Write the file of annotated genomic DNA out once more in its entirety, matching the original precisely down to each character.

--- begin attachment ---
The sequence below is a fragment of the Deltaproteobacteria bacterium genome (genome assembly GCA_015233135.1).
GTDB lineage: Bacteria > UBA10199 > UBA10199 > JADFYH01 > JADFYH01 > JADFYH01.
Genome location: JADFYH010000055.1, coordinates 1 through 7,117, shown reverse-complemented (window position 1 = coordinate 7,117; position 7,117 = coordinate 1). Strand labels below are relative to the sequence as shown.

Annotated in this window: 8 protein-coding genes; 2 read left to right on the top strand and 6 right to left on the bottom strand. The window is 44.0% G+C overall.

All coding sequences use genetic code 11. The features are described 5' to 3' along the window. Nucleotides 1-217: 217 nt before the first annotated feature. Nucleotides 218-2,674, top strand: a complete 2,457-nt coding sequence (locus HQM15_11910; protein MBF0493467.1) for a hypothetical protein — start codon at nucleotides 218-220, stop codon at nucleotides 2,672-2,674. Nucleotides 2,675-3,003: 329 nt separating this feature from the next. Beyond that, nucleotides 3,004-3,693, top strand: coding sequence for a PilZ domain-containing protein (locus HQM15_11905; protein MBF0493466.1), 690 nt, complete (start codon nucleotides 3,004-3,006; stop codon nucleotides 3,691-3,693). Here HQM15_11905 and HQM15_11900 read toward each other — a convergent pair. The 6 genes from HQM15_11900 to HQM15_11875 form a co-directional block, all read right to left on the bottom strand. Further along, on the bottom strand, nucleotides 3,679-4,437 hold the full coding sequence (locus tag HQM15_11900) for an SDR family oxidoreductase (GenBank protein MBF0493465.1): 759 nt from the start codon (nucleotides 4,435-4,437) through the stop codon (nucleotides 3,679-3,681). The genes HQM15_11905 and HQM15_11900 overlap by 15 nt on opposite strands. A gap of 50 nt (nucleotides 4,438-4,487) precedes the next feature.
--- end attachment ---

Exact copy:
The sequence below is a fragment of the Deltaproteobacteria bacterium genome (genome assembly GCA_015233135.1).
GTDB lineage: Bacteria > UBA10199 > UBA10199 > JADFYH01 > JADFYH01 > JADFYH01.
Genome location: JADFYH010000055.1, coordinates 1 through 7,117, shown reverse-complemented (window position 1 = coordinate 7,117; position 7,117 = coordinate 1). Strand labels below are relative to the sequence as shown.

Annotated in this window: 8 protein-coding genes; 2 read left to right on the top strand and 6 right to left on the bottom strand. The window is 44.0% G+C overall.

All coding sequences use genetic code 11. The features are described 5' to 3' along the window. Nucleotides 1-217: 217 nt before the first annotated feature. Nucleotides 218-2,674, top strand: a complete 2,457-nt coding sequence (locus HQM15_11910; protein MBF0493467.1) for a hypothetical protein — start codon at nucleotides 218-220, stop codon at nucleotides 2,672-2,674. Nucleotides 2,675-3,003: 329 nt separating this feature from the next. Beyond that, nucleotides 3,004-3,693, top strand: coding sequence for a PilZ domain-containing protein (locus HQM15_11905; protein MBF0493466.1), 690 nt, complete (start codon nucleotides 3,004-3,006; stop codon nucleotides 3,691-3,693). Here HQM15_11905 and HQM15_11900 read toward each other — a convergent pair. The 6 genes from HQM15_11900 to HQM15_11875 form a co-directional block, all read right to left on the bottom strand. Further along, on the bottom strand, nucleotides 3,679-4,437 hold the full coding sequence (locus tag HQM15_11900) for an SDR family oxidoreductase (GenBank protein MBF0493465.1): 759 nt from the start codon (nucleotides 4,435-4,437) through the stop codon (nucleotides 3,679-3,681). The genes HQM15_11905 and HQM15_11900 overlap by 15 nt on opposite strands. A gap of 50 nt (nucleotides 4,438-4,487) precedes the next feature.